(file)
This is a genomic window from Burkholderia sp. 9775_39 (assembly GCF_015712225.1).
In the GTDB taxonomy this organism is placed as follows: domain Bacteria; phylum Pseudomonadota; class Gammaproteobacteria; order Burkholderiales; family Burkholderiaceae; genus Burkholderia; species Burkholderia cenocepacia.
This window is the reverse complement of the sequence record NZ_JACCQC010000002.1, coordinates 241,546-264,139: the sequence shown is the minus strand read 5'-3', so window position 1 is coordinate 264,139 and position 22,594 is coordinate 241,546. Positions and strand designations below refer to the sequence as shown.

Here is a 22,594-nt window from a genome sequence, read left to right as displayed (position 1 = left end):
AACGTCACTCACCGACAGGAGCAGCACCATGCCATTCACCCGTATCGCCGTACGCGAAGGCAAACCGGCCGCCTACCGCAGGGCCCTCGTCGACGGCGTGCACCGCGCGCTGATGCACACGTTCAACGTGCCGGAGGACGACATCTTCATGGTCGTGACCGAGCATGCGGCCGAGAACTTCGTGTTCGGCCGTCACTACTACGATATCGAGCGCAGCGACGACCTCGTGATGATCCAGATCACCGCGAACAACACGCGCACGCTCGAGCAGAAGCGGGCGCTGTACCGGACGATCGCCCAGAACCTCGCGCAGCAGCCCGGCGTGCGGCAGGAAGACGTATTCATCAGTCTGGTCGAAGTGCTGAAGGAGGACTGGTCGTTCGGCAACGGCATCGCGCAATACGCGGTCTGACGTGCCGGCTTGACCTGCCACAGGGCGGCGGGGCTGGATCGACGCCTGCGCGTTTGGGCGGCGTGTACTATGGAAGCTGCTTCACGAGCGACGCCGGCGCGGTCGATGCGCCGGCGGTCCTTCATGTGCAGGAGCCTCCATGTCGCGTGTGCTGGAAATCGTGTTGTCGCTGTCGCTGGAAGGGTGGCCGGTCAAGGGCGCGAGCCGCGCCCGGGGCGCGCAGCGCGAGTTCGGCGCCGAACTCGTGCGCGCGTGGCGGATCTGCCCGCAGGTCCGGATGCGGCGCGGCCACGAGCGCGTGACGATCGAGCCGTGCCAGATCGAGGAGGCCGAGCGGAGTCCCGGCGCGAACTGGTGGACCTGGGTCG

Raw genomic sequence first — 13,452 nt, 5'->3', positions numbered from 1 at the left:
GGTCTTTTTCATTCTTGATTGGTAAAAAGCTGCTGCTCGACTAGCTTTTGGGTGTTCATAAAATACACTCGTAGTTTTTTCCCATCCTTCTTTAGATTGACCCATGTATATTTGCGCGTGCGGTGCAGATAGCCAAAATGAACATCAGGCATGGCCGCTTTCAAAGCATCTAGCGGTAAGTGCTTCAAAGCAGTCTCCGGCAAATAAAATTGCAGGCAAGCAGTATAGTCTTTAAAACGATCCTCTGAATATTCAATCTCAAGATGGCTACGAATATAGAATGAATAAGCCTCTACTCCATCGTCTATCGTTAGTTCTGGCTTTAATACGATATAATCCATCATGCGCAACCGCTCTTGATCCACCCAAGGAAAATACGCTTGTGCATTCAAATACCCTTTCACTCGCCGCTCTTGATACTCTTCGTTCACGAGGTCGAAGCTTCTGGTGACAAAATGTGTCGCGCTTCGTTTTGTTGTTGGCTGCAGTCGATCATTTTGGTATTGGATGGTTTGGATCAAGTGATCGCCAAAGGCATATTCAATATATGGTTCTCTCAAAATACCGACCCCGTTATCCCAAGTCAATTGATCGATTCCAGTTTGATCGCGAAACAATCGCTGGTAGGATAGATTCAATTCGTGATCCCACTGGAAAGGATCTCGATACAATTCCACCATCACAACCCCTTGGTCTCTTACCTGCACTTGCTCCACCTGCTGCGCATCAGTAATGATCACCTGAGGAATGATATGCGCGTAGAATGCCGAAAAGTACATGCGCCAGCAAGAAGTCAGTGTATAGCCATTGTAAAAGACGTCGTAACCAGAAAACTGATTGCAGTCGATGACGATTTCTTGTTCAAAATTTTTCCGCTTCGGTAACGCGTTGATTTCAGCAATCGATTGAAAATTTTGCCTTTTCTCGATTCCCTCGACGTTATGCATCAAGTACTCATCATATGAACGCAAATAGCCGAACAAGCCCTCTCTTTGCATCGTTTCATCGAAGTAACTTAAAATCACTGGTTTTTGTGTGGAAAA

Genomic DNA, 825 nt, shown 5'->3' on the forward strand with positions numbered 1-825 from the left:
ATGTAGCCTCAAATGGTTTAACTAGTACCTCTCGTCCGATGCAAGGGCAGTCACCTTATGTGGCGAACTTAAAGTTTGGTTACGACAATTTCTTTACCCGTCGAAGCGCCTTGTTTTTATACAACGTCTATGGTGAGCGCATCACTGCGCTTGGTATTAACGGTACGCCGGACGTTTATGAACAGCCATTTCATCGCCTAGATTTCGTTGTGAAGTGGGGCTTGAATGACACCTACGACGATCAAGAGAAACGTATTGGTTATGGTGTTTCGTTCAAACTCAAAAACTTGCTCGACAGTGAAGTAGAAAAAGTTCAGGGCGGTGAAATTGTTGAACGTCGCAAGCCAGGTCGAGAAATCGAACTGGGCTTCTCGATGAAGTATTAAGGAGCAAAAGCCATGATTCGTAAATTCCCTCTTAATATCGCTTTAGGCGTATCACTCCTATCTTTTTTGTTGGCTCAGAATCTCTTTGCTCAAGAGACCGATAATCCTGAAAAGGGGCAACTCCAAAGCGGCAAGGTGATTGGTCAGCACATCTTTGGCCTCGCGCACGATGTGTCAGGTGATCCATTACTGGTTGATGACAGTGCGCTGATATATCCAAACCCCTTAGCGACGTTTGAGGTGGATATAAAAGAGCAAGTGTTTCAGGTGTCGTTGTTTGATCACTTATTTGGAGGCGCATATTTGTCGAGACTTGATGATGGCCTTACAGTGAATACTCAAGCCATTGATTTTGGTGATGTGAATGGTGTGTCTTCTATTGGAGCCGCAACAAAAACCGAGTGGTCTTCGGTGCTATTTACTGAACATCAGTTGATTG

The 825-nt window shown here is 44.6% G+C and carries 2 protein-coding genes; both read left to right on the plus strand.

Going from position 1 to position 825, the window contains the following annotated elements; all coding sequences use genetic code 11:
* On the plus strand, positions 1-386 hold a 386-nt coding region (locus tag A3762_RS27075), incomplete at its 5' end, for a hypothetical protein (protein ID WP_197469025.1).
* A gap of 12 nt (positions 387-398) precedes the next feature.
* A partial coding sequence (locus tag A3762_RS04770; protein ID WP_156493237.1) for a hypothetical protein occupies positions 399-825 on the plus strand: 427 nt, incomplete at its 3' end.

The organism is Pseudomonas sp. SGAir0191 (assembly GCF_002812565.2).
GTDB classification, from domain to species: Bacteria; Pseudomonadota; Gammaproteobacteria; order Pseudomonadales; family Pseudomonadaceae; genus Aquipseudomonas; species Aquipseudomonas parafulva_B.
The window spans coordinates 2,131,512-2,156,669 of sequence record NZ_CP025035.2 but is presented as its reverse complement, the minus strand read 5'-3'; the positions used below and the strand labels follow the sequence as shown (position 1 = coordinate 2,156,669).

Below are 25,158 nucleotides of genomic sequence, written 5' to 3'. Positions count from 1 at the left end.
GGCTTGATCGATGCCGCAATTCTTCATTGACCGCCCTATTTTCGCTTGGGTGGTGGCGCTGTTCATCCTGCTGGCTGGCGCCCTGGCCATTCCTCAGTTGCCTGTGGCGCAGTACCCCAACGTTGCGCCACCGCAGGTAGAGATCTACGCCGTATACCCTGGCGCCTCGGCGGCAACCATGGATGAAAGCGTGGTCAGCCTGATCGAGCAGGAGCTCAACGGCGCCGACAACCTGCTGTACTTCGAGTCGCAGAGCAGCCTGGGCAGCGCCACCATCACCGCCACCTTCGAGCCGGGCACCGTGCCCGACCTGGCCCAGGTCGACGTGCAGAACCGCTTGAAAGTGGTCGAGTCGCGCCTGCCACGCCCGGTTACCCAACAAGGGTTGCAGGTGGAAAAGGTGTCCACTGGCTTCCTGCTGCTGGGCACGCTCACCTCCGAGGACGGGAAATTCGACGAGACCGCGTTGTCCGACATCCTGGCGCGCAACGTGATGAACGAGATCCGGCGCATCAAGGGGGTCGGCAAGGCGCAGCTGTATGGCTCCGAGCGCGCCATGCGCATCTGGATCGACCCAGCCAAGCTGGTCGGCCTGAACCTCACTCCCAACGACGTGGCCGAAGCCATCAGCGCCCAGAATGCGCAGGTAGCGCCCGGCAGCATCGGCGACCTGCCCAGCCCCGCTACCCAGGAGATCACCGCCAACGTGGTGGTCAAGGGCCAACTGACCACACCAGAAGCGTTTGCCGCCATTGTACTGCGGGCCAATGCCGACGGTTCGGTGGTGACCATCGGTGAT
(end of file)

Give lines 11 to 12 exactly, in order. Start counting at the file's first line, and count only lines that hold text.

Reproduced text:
Going from position 1 to position 825, the window contains the following annotated elements; all coding sequences use genetic code 11:
* On the plus strand, positions 1-386 hold a 386-nt coding region (locus tag A3762_RS27075), incomplete at its 5' end, for a hypothetical protein (protein ID WP_197469025.1).